The Maple Leaf forever.
God save our King and heaven bless
The Maple Leaf Forever

But my father, who was educated in a Roman Catholic private school in Kitchener at about the same time, learned those lines as:

The Lily, Thistle, Rose entwined
The Maple Leaf forever...

I've always thought the words of O Canada were something like:

O Canada, our home-made naked land
(or "our home on Native land")
then mumble mumble mumble until the music stops. At least, that's the way everyone seems to sing it.

Thursday, March 04, 2010

The Budget

Well, here it is.

It's certainly a budget crafted by a government that does not want to risk losing power. In its spending patterns and rosy predictions of growth taking care of the deficit, it reminds me so much of Michael Wilson's budgets in the Mulroney years. The budget was always going to be balanced in five years, but the five-year clock re-started every year.
Nothing to deal with the huge growth in bureaucracy in the past decade.
No real help to Ontario's manufacturing, to forestry or to other sectors in trouble. I guess in Harper's world we can all push paper and computer keyboards and the Chinese will keep lending us money to buy their stuff.
I suspect we will very much regret the opportunity that is lost here. We were still relatively financially healthy, compared to most G-20 countries. Harper is governing like Mulroney, buying off the regions and loading us and our kids with debt. Next, of course, will come higher interest rates and even more decline in the living standards of Canada's working families.

Wednesday, March 03, 2010

Throne speech highlights

It's an election manifesto as much as a legislative to-do list. Here are the highlights:

• Freeze in departmental salary and overhead budgets.
• Review of all departmental spending
• A new emphasis on achieving efficiencies and ending duplication in the public service.
• Freeze on MP, Ministers, Senators and PM’s salaries.
• Freeze on ministerial office budgets
• More funding for skills development and apprenticeship programs
• Strengthened education opportunities for Native peoples.
• Emphasis on technology research and development, with strengthening of copyright laws.
• Allow foreign investment in telecommunications comapnies.
• Space-based technologies that will help support Arctic sovereignty (probably a polar spy satellite system).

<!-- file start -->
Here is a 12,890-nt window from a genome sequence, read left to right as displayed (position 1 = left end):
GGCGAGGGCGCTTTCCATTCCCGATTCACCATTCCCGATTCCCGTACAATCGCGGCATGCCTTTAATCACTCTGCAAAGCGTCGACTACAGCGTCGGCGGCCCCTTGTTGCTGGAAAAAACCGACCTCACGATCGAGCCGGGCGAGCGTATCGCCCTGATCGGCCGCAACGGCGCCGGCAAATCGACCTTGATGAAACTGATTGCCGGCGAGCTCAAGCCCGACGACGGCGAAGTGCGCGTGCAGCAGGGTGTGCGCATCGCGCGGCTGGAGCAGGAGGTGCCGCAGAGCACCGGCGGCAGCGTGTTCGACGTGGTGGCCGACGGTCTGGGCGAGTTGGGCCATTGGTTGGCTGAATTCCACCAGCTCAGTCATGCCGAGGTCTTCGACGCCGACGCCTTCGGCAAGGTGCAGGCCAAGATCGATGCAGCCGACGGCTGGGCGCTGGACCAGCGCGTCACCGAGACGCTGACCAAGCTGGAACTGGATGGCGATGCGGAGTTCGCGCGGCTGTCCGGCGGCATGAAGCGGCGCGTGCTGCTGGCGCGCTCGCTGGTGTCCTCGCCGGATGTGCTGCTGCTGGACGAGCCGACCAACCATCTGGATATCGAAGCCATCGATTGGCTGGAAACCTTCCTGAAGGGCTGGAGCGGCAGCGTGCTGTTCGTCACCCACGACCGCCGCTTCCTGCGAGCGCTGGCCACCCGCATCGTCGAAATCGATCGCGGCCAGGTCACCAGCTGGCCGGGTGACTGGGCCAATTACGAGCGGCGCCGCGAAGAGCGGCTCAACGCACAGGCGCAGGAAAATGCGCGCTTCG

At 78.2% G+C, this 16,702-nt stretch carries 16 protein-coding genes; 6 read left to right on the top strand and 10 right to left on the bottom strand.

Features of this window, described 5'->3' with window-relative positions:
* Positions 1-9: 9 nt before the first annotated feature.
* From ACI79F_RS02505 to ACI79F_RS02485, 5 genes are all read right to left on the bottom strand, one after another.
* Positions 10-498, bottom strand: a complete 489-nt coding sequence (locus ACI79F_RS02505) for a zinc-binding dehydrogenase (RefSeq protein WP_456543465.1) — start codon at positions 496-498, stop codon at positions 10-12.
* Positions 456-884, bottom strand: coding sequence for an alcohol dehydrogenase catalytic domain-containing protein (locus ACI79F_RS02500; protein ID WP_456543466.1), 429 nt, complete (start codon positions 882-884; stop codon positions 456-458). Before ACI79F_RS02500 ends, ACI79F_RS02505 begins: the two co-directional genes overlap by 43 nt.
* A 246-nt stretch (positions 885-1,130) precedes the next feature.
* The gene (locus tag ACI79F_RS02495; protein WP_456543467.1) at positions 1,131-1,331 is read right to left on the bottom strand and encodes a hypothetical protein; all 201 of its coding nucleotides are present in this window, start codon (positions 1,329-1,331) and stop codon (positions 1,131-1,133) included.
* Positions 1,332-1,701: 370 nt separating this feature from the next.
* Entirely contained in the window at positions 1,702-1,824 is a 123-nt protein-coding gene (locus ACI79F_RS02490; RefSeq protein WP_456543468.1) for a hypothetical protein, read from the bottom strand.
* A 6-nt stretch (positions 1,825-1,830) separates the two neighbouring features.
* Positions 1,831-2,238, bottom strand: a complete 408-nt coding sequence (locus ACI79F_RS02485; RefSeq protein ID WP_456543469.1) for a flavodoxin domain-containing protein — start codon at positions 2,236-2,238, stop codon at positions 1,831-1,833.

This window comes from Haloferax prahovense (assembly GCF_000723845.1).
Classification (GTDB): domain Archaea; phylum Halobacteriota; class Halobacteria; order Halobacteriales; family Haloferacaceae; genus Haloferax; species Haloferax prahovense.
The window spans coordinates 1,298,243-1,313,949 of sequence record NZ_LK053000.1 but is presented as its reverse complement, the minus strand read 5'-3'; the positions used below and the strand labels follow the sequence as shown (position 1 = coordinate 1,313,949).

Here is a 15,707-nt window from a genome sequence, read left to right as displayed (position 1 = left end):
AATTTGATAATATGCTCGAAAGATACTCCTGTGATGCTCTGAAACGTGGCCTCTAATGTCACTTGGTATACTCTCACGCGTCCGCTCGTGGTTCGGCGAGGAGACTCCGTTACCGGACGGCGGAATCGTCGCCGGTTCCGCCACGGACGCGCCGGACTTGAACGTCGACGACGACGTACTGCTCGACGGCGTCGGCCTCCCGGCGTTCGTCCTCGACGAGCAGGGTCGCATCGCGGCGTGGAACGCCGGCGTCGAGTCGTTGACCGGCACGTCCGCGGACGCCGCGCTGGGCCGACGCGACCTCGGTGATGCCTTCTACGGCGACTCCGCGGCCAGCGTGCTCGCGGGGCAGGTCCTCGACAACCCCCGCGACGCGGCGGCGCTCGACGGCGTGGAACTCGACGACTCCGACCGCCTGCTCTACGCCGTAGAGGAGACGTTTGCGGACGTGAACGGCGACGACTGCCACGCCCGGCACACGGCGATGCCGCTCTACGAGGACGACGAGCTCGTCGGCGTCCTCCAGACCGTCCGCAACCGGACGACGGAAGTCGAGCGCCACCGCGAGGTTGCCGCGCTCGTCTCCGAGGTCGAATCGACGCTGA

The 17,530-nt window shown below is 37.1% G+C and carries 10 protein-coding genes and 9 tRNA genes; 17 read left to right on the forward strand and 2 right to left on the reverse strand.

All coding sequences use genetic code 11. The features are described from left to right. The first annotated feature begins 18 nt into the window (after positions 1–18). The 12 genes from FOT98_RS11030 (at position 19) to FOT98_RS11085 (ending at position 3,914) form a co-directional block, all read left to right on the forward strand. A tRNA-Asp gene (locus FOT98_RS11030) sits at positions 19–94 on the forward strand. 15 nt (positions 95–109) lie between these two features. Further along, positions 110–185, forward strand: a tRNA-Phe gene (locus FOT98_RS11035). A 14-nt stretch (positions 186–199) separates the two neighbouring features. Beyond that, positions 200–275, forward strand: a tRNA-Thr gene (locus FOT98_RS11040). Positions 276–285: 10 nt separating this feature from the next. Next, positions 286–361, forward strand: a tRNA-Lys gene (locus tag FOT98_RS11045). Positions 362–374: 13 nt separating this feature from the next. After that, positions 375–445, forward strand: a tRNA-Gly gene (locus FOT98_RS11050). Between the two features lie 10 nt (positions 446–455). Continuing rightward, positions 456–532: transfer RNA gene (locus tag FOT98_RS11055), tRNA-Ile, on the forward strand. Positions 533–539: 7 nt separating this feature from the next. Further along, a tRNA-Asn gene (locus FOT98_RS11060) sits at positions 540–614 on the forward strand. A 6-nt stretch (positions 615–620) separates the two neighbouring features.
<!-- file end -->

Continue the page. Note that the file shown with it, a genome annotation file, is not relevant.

• Encouragement of foreign investment in Canadian space technology.
• More work on Free Trade.
• National securities regulator.
• Cut red tape for new energy projects and small business.
• Invest in clean energy research.
• Help for the marketing of forestry and farm products.
• Reform Canada’s fisheries management.
• Find ways to protect workers in bankrupt companies.
• Better food safety research.
• Tougher youth crime laws, increased penalties for sex offenders who prey on children, including Internet luring and cyber abuse.
• Life in jail without parole for multiple murders.
• No house arrest for violent offenders.
• Re-introduce legislation toughening the laws on illegal drug trafficking
• “Improve criminal procedures” to cut the number of long, drawn-out crimes.
• More help for victims of crime.
• More anti-terrorism funding, including more airport screening and biometric passports.
• More judicial tools to fight terrorism and organized crime.
• Protection of seniors’ income and a national Seniors Day.
• Access to EI for soldiers.
• More money for war memorials and a memorial to the victims of Communism.
• Modernize support systems for veterans.
• More help for Native reserves, including environmental clean-ups, settlements of land claims, and breaking down barriers to gender equality for Native women.
• Strengthen Francophone identity and restrict the use of the federal spending power in areas of provincial jurisdiction.
• Place an emphasis on Arctic research, including sustainable development in the North.